To prove their theory, cyber security specialists at Pen Test Partners infested a connected thermostat with ransomware. The malicious code locked down the device and displayed the “Ha! You Suck” message on its screen demanding one Bitcoin to let the ‘hostage’ go.
Additionally, hackers said that they could have done a lot more damage if they wanted to. For instance, if you fail to pay the ransom, they can play with environmental temperature in your cozy, connected home. So basically they can heat up the temperature until you sweat that ransom money out of your pockets, or lower temperatures to make living in your home a living hell.
The scenario sounds terrifying but it can happen in the real-world too, experts say. Nevertheless, PTP hackers needed direct access to the thermostat to upload the malicious software. But they were able to build the malware from the code provided by the device’s own maker with the intention of helping users customize a wallpaper.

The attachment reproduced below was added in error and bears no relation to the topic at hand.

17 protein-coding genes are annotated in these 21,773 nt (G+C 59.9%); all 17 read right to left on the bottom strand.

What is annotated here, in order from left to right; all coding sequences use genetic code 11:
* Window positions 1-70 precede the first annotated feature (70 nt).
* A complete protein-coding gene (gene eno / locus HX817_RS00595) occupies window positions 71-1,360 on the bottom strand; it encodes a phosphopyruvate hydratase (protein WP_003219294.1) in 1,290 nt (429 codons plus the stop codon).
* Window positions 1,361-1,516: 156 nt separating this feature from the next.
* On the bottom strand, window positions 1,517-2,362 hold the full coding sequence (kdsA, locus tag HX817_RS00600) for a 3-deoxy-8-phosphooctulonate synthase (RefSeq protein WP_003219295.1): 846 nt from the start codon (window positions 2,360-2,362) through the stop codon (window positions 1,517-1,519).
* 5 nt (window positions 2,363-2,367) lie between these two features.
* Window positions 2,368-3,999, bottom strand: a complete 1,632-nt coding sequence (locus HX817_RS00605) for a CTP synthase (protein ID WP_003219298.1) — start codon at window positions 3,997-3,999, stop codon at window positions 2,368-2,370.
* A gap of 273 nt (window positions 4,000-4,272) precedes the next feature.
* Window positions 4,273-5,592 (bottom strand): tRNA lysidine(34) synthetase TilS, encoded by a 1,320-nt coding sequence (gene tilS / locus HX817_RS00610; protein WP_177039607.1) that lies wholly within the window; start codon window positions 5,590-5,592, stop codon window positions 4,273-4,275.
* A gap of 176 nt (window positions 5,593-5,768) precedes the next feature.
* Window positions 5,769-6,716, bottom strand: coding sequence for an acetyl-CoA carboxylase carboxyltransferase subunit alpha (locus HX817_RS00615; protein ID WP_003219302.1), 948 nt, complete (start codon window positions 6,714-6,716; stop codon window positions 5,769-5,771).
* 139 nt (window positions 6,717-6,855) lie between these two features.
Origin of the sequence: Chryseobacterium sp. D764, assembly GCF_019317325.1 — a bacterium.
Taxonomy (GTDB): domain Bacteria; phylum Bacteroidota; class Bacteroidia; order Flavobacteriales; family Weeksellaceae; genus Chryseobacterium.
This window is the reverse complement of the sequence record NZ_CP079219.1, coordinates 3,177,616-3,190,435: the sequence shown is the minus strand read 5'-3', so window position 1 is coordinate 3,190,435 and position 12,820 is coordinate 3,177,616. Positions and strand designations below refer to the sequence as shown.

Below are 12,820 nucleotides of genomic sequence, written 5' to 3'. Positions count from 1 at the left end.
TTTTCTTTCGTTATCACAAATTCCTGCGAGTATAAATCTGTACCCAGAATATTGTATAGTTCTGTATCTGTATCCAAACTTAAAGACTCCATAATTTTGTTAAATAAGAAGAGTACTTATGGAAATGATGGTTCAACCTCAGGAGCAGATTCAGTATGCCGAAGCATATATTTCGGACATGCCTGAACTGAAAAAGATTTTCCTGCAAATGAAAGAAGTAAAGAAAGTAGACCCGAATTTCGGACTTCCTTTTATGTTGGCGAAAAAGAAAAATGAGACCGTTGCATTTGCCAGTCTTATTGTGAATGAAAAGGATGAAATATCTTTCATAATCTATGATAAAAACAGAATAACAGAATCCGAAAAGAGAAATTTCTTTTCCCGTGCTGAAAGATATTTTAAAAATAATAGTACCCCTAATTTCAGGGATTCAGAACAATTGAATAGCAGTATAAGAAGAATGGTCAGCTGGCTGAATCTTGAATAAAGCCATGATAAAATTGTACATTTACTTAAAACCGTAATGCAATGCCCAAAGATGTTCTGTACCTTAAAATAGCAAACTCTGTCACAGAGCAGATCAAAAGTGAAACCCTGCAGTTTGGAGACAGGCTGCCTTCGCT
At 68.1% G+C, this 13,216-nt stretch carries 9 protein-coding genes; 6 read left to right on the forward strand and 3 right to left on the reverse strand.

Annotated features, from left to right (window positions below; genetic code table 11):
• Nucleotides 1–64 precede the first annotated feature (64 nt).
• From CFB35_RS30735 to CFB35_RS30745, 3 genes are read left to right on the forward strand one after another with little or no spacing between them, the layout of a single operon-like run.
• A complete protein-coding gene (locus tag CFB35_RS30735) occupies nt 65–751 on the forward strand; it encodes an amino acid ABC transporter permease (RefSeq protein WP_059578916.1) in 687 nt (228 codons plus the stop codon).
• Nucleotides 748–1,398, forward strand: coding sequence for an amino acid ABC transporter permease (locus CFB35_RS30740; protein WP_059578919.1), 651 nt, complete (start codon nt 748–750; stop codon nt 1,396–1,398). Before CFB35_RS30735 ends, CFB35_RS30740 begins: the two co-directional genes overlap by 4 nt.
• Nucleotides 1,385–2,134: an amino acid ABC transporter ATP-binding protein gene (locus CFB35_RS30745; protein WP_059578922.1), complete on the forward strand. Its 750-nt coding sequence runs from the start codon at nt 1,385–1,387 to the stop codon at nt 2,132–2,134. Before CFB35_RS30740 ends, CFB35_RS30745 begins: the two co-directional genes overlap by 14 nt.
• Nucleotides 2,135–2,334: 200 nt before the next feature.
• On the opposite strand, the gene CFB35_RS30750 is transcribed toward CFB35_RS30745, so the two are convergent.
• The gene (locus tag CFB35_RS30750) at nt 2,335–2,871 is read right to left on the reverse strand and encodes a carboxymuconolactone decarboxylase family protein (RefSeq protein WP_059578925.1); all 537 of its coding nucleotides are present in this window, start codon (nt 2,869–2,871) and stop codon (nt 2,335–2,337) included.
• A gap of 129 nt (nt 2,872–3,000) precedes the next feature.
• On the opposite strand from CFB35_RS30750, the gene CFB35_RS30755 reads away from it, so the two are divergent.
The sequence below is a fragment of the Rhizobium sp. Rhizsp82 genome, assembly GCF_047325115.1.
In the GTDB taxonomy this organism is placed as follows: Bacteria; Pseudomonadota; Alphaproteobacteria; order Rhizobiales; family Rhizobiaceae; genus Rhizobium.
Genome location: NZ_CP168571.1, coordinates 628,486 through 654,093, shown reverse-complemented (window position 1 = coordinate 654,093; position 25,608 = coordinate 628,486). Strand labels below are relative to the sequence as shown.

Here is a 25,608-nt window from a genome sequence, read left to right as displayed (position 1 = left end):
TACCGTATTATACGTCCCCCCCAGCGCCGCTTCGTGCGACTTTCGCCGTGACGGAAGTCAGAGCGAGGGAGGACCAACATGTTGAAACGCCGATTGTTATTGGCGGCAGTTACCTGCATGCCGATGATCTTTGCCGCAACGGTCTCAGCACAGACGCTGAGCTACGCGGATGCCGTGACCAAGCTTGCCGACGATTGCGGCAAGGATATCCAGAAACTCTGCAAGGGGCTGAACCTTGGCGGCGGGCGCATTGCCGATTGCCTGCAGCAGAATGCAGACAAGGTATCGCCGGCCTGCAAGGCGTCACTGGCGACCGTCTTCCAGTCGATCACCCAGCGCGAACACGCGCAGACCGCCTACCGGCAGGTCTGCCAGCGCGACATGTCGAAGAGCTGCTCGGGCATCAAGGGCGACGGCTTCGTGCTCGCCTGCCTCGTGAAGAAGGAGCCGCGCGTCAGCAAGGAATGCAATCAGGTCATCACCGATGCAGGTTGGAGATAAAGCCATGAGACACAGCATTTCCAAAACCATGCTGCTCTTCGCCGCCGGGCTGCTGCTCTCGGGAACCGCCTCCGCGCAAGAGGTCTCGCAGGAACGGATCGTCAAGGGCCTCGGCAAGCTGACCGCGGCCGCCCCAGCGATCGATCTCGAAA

Hackers warn that although customization is a nice feature it can also open the gates wide to evil-doers. So, ensure that you let your thermostat do its job as a thermostat and use other devices to browse through your digital images.
So far, PTP researchers were able to only demonstrate how to hack a thermostat with immediate access to it. So, your home is secure as long as you don’t allow suspicious repairmen to have a look at your IoT devices.
Black Hat attendees explained that IoT is not as secure as we may think because any Ethernet or Wi-Fi network can be hacked. So, expect many Internet-enabled household objects such as light bulbs to be less secure than their manufacturer states.
And while manufacturers devote more of their time to popularize IoT technologies than to raising security, there are hackers with plenty of time on their hands who seek vulnerabilities in IoT products.
Image Source: Flickr